It has been found that by not water washing the acid washed and separated zinc silicate phosphor, much better performance is obtained as compared to a phosphor that has been further washed with water. Apparently, the organic acid coats the zinc silicate phosphor material, providing protection for the phosphor from certain elements such as sodium, iron and molybdenum that may have a deleterious effect on the performance of the phosphor.

Patent Citations
Cited PatentFiling datePublication dateApplicantTitle
US3165476 *Jan 15, 1962Jan 12, 1965Westinghouse Electric CorpMethod of processing electroluminescent phosphor
US3303042 *May 24, 1963Feb 7, 1967Westinghouse Electric CorpMethod for phosphor coating a fluorescent tube of irregular section
US3649329 *Jun 30, 1969Mar 14, 1972Sylvania Electric ProdPhosphor coating for arc discharge lamps
US3757938 *Feb 3, 1971Sep 11, 1973Westinghouse Electric CorpMethod of removing ultra fine phosphor particles of a (zn,mg){11 (si,ge){11 {11 : mn phosphor
US3858082 *Aug 10, 1972Dec 31, 1974Westinghouse Electric CorpWarm white lamp with normal output and improved color rendition
Referenced by
Citing PatentFiling datePublication dateApplicantTitle
US4710674 *Apr 3, 1985Dec 1, 1987Gte Laboratories IncorporatedPhosphor particle, fluorescent lamp, and manufacturing method
US4797594 *Nov 12, 1986Jan 10, 1989Gte Laboratories IncorporatedReprographic aperture lamps having improved maintenance
US4825124 *Apr 29, 1987Apr 25, 1989Gte Laboratories IncorporatedPhosphor particle, fluorescent lamp, and manufacturing method
US4940918 *Jul 24, 1989Jul 10, 1990Gte Products CorporationFluorescent lamp for liquid crystal backlighting
US4950948 *Sep 11, 1989Aug 21, 1990Gte Laboratories IncorporatedManganese activated zinc silicate phosphor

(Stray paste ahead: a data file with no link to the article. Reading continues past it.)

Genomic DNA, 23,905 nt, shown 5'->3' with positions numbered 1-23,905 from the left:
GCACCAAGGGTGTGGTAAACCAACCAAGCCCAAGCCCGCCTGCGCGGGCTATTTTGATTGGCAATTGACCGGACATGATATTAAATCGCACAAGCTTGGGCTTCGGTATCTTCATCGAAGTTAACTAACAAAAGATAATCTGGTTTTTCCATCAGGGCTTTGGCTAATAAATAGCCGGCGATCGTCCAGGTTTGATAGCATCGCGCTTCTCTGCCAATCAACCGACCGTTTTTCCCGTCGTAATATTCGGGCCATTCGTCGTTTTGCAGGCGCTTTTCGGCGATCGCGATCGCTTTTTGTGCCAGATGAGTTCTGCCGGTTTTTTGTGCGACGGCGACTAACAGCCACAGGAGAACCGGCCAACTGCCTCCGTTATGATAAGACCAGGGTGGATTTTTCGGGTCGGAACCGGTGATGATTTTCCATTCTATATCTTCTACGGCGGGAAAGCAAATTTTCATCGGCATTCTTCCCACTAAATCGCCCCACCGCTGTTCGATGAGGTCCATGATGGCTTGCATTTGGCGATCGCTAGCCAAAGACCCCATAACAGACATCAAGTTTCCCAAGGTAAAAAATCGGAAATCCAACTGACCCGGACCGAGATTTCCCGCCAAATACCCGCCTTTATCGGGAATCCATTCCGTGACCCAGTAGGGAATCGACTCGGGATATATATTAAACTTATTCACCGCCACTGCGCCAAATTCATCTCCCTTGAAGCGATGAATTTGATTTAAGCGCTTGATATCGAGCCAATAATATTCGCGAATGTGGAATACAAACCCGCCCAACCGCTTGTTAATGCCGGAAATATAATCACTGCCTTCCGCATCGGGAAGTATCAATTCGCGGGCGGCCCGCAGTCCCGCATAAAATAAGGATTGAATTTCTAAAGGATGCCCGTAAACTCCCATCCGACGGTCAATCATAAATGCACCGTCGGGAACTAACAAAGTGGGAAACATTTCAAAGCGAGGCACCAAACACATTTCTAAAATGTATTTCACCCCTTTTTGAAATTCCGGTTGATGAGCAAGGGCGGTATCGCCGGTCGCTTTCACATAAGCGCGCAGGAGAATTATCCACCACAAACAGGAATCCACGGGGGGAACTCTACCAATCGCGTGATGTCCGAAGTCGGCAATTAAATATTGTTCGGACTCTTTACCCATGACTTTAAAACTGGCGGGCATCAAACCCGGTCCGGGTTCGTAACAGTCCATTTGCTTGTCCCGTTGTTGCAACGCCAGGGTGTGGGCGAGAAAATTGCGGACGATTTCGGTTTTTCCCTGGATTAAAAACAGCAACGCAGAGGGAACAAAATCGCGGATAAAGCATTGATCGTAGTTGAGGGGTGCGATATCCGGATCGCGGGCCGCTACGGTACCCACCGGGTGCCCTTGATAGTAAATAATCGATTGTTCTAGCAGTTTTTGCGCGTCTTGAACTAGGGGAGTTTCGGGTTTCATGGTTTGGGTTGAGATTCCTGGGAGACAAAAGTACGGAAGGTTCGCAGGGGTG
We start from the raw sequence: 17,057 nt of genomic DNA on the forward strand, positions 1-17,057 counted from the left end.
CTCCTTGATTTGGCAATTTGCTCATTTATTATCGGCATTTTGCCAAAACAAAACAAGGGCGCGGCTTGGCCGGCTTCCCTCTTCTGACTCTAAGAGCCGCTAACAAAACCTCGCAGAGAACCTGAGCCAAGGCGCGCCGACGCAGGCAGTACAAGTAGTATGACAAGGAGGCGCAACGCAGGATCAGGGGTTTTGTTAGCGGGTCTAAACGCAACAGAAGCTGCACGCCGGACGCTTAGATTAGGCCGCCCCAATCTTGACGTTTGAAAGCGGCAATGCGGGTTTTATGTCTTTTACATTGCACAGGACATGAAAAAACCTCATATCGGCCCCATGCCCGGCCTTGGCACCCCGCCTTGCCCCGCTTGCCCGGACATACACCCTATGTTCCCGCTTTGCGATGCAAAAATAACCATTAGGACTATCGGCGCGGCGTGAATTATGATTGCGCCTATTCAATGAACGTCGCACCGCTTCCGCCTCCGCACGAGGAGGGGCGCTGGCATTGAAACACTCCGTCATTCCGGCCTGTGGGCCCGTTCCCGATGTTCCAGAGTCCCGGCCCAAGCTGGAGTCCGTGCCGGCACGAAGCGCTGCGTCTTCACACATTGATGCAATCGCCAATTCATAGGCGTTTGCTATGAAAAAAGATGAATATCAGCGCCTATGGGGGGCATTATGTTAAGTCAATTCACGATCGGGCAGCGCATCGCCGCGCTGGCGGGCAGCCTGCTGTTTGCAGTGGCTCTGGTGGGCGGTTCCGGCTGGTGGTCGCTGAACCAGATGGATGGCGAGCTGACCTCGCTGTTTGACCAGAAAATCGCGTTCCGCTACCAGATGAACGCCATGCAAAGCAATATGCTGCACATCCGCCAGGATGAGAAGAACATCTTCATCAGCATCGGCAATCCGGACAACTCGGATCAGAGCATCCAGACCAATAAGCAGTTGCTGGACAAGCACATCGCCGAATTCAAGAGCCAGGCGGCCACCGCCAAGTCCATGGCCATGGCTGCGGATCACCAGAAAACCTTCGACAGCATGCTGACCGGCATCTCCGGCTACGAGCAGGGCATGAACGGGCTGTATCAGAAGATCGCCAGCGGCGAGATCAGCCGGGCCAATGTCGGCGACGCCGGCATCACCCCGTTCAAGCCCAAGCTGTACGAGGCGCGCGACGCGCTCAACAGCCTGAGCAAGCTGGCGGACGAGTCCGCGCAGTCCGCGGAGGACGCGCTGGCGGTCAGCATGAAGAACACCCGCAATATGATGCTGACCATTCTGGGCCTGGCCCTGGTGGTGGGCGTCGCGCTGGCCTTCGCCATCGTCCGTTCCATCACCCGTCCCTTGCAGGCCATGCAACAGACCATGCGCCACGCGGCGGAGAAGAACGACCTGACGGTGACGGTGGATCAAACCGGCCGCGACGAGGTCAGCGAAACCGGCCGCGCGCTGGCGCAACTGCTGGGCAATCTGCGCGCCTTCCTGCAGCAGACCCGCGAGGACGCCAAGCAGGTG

US5041758 *Mar 30, 1990Aug 20, 1991U.S. Philips CorporationLow-pressure mercury vapor discharge lamp
US5045008 *Dec 22, 1989Sep 3, 1991Gte Products CorporationMethod of providing an improved phosphor coating
US5188763 *Apr 9, 1992Feb 23, 1993Gte Products CorporationMethod for preparing zinc orthosilicate phosphor
US5196234 *Jul 20, 1992Mar 23, 1993Gte Products CorporationMethod for preparing zinc orthosilicate phosphor particle
US5256096 *Jul 12, 1991Oct 26, 1993Lagos Costas CFluorescent lamp with improved phosphor coating and related process
US5612590 *Dec 13, 1995Mar 18, 1997Philips Electronics North America CorporationElectric lamp having fluorescent lamp colors containing a wide bandwidth emission red phosphor
US6051368 *Mar 9, 1998Apr 18, 2000Jsr CorporationRadiation sensitive composition containing a dispersed phosphor
US6248501 *Mar 9, 2000Jun 19, 2001Hitachi Chemical Co., Ltd.Photosensitive resin composition, photosensitive film and process for preparing fluorescent pattern using the same
US6469434 *Nov 10, 1999Oct 22, 2002Koninklijke Philips Electronics N.V.Zinc silicate luminescent materials and related luminescent screen products
US7011770 *Mar 22, 2004Mar 14, 2006Sumitomo Chemical Company, LimitedMethod for producing phosphor having a high brightness
US7060371 *Nov 22, 2002Jun 13, 2006National Institute Of Advanced Industrial Science & TechnologyMechanoluminescence material, producing method thereof, and usage thereof
US8415869Sep 23, 2011Apr 9, 2013General Electric CompanyFluorescent lamp with underlying yttrium vanadate phosphor layer and protective phosphor layer
US8446085Sep 23, 2011May 21, 2013General Electric CompanyFluorescent lamp with zinc silicate phosphor and protective phosphor layer
US8465798 *Nov 19, 2010Jun 18, 2013Lg Innotek Co., Ltd.Method for manufacturing phosphor and light emitting device comprising the phosphor
US20030124383 *Nov 22, 2002Jul 3, 2003Morito AkiyamaMechanoluminescence material, producing method thereof, and usage thereof
US20040238792 *Mar 22, 2004Dec 2, 2004Sumitomo Chemical Company, LimitedMethod for producing phosphor having a high brightness
US20110133630 *Nov 19, 2010Jun 9, 2011Lg Innotek Co., Ltd.Method for manufacturing phosphor and light emitting device comprising the phosphor
CN100425672CMar 22, 2004Oct 15, 2008住友化学工业株式会社Method for preparing inoganic luminous material with high luminance
Classifications
U.S. Classification427/67, 427/230, 427/106, 252/301.60F, 427/309, 445/26, 427/220, 313/487
International ClassificationH01J9/22, H01J61/44, C09K11/59
Cooperative ClassificationH01J61/44, C09K11/59
European ClassificationH01J61/44, C09K11/59
Legal Events
DateCodeEventDescription
Mar 30, 1983ASAssignment
Owner name: NORTH AMERICAN PHILIPS ELECTRIC CORP.
Free format text: ASSIGNMENT OF ASSIGNORS INTEREST.;ASSIGNOR:WESTINGHOUSE ELECTRIC CORPORATION;REEL/FRAME:004113/0393
Effective date: 19830316